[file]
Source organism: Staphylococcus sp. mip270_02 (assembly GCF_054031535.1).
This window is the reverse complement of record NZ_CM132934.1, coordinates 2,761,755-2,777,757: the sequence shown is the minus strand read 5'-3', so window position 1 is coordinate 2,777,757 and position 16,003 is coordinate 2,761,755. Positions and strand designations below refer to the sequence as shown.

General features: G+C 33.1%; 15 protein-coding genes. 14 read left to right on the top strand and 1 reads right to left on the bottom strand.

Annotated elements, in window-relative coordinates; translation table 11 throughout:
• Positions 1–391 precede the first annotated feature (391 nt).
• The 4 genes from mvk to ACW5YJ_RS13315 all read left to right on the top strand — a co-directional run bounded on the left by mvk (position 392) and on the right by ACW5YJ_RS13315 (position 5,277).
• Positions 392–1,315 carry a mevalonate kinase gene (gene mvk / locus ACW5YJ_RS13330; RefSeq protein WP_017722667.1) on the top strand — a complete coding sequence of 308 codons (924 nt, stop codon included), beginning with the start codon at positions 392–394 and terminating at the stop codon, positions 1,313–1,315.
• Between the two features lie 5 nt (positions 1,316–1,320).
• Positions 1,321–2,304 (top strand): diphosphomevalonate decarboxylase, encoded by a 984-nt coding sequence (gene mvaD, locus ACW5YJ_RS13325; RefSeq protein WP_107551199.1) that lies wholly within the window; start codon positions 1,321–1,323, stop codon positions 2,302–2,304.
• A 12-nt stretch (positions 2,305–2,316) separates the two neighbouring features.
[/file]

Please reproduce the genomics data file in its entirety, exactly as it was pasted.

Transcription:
Source organism: Staphylococcus sp. mip270_02 (assembly GCF_054031535.1).
This window is the reverse complement of record NZ_CM132934.1, coordinates 2,761,755-2,777,757: the sequence shown is the minus strand read 5'-3', so window position 1 is coordinate 2,777,757 and position 16,003 is coordinate 2,761,755. Positions and strand designations below refer to the sequence as shown.

General features: G+C 33.1%; 15 protein-coding genes. 14 read left to right on the top strand and 1 reads right to left on the bottom strand.

Annotated elements, in window-relative coordinates; translation table 11 throughout:
• Positions 1–391 precede the first annotated feature (391 nt).
• The 4 genes from mvk to ACW5YJ_RS13315 all read left to right on the top strand — a co-directional run bounded on the left by mvk (position 392) and on the right by ACW5YJ_RS13315 (position 5,277).
• Positions 392–1,315 carry a mevalonate kinase gene (gene mvk / locus ACW5YJ_RS13330; RefSeq protein WP_017722667.1) on the top strand — a complete coding sequence of 308 codons (924 nt, stop codon included), beginning with the start codon at positions 392–394 and terminating at the stop codon, positions 1,313–1,315.
• Between the two features lie 5 nt (positions 1,316–1,320).
• Positions 1,321–2,304 (top strand): diphosphomevalonate decarboxylase, encoded by a 984-nt coding sequence (gene mvaD, locus ACW5YJ_RS13325; RefSeq protein WP_107551199.1) that lies wholly within the window; start codon positions 1,321–1,323, stop codon positions 2,302–2,304.
• A 12-nt stretch (positions 2,305–2,316) separates the two neighbouring features.